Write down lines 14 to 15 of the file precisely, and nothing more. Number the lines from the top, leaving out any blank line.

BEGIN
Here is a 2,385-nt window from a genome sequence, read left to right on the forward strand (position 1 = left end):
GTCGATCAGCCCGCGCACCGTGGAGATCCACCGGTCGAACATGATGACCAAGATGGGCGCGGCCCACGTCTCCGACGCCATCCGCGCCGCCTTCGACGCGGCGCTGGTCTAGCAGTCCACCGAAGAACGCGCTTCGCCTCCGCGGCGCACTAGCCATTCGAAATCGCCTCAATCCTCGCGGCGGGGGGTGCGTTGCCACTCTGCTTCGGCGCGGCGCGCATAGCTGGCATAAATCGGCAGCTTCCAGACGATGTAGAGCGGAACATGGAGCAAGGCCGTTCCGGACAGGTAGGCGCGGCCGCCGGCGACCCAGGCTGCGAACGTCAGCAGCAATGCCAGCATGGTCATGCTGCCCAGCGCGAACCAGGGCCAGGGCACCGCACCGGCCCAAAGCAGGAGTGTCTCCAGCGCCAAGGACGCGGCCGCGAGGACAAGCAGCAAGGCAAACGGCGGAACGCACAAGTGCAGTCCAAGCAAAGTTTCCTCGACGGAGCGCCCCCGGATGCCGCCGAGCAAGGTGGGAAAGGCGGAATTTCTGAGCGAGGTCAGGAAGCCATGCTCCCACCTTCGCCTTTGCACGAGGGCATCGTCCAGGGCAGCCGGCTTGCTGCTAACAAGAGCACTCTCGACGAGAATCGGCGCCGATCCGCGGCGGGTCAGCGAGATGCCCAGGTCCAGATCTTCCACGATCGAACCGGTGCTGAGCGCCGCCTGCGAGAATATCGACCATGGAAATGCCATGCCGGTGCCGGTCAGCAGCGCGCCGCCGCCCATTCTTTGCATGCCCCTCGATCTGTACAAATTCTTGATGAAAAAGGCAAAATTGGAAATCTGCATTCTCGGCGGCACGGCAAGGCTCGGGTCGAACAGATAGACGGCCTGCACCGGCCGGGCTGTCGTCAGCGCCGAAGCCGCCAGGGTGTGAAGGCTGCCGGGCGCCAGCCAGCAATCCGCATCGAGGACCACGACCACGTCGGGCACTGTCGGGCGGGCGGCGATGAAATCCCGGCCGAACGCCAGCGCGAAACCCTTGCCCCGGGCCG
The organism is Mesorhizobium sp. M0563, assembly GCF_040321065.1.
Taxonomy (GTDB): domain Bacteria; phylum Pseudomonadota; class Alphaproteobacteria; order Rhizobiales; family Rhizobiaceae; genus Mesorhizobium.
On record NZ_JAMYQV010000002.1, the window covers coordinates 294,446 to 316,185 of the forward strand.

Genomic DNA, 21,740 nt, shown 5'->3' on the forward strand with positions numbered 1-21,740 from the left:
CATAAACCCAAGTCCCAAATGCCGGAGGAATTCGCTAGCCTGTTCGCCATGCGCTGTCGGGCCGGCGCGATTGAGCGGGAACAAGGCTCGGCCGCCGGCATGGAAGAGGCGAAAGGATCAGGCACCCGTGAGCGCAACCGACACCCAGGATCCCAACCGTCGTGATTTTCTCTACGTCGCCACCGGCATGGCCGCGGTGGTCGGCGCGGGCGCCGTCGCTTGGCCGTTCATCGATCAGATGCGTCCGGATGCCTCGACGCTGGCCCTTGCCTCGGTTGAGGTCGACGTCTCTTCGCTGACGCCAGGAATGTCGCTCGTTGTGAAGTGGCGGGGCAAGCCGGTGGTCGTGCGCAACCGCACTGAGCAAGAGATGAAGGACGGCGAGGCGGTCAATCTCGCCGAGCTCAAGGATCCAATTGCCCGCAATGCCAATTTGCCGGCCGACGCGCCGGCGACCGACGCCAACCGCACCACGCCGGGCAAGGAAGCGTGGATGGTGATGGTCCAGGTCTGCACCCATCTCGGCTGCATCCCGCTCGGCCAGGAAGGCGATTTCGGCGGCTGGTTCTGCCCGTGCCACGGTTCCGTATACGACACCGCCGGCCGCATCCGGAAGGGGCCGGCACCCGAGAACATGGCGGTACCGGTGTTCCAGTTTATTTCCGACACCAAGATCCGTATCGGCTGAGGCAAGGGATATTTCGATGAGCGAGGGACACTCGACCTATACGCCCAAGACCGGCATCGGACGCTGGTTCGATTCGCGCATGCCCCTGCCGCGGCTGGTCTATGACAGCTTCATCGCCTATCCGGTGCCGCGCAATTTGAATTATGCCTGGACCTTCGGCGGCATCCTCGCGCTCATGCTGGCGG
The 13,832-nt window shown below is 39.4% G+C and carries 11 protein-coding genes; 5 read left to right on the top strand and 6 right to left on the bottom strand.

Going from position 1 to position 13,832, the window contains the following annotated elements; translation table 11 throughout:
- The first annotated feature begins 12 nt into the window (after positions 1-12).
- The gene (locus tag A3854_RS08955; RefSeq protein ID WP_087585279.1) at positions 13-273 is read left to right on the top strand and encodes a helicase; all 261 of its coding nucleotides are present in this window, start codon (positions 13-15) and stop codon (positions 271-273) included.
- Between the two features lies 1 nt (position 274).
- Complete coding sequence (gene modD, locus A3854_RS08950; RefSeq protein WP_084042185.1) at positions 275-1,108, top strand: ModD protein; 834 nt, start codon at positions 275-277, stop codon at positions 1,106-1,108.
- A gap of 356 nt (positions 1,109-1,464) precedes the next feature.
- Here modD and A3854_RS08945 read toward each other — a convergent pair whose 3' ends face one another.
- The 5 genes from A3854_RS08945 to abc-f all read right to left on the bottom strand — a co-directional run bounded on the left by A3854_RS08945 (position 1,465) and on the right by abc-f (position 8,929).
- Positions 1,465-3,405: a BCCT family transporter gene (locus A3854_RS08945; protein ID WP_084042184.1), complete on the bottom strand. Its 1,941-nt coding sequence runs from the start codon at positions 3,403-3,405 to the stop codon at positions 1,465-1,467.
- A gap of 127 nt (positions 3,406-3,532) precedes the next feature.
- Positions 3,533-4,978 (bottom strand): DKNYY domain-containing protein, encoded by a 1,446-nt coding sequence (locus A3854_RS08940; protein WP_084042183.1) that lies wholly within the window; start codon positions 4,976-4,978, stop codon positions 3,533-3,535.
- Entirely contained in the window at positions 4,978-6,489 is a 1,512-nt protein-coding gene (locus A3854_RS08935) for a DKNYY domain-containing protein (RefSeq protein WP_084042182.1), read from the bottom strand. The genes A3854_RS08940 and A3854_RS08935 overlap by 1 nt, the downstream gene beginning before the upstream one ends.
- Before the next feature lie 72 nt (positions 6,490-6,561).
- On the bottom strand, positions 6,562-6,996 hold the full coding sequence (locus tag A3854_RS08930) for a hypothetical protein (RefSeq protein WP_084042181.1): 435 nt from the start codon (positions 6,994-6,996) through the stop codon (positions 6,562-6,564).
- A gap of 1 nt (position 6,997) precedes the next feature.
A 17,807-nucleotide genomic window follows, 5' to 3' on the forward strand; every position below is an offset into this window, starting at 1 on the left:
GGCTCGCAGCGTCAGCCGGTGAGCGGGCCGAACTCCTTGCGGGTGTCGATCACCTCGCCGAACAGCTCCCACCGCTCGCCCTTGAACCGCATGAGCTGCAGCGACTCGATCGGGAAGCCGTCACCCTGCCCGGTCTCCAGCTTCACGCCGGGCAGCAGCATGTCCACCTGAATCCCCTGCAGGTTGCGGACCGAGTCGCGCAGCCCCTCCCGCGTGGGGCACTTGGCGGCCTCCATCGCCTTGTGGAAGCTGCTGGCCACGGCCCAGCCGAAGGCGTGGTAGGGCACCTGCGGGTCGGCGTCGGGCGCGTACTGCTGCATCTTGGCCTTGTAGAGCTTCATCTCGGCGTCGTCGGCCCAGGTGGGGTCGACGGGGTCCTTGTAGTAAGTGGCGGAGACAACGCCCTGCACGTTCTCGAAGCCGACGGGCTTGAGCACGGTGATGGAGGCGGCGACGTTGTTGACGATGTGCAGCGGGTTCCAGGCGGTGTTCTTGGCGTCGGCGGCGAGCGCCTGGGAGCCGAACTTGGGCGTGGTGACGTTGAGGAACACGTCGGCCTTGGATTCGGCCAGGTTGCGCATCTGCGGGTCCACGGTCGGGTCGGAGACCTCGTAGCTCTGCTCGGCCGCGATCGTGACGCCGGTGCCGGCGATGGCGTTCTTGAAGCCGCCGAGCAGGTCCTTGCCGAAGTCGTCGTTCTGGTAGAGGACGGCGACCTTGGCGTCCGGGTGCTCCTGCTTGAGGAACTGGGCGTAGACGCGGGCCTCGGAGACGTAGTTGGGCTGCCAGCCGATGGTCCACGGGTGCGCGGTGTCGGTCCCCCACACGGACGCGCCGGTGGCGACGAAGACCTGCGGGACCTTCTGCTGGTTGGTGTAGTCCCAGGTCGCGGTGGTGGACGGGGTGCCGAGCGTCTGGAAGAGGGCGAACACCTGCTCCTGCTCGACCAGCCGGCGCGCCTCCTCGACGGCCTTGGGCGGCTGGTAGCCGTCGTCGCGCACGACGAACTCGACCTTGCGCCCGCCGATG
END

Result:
- A gap of 356 nt (positions 1,109-1,464) precedes the next feature.
- Here modD and A3854_RS08945 read toward each other — a convergent pair whose 3' ends face one another.